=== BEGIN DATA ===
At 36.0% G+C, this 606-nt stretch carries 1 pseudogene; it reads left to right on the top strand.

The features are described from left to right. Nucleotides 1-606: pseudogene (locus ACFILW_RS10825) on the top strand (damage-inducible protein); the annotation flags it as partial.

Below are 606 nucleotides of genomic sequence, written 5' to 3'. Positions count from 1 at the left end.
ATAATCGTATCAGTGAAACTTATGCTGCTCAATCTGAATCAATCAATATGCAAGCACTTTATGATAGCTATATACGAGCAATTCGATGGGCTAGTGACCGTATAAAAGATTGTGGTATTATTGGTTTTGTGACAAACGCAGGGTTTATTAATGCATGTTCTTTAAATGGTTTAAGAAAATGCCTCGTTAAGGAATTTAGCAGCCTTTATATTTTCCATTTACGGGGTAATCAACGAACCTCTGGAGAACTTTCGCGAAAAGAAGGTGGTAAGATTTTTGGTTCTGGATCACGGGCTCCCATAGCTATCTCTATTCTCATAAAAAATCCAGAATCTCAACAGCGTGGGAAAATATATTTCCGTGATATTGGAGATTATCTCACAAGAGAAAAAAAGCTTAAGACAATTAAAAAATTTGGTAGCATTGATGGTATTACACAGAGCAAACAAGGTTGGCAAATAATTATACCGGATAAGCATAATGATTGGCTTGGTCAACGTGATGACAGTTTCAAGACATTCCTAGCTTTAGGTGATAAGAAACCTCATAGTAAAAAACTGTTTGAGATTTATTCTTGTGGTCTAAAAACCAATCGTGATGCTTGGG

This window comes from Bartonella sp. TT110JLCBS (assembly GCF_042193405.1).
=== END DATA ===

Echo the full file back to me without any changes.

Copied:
At 36.0% G+C, this 606-nt stretch carries 1 pseudogene; it reads left to right on the top strand.

The features are described from left to right. Nucleotides 1-606: pseudogene (locus ACFILW_RS10825) on the top strand (damage-inducible protein); the annotation flags it as partial.

Below are 606 nucleotides of genomic sequence, written 5' to 3'. Positions count from 1 at the left end.
ATAATCGTATCAGTGAAACTTATGCTGCTCAATCTGAATCAATCAATATGCAAGCACTTTATGATAGCTATATACGAGCAATTCGATGGGCTAGTGACCGTATAAAAGATTGTGGTATTATTGGTTTTGTGACAAACGCAGGGTTTATTAATGCATGTTCTTTAAATGGTTTAAGAAAATGCCTCGTTAAGGAATTTAGCAGCCTTTATATTTTCCATTTACGGGGTAATCAACGAACCTCTGGAGAACTTTCGCGAAAAGAAGGTGGTAAGATTTTTGGTTCTGGATCACGGGCTCCCATAGCTATCTCTATTCTCATAAAAAATCCAGAATCTCAACAGCGTGGGAAAATATATTTCCGTGATATTGGAGATTATCTCACAAGAGAAAAAAAGCTTAAGACAATTAAAAAATTTGGTAGCATTGATGGTATTACACAGAGCAAACAAGGTTGGCAAATAATTATACCGGATAAGCATAATGATTGGCTTGGTCAACGTGATGACAGTTTCAAGACATTCCTAGCTTTAGGTGATAAGAAACCTCATAGTAAAAAACTGTTTGAGATTTATTCTTGTGGTCTAAAAACCAATCGTGATGCTTGGG

This window comes from Bartonella sp. TT110JLCBS (assembly GCF_042193405.1).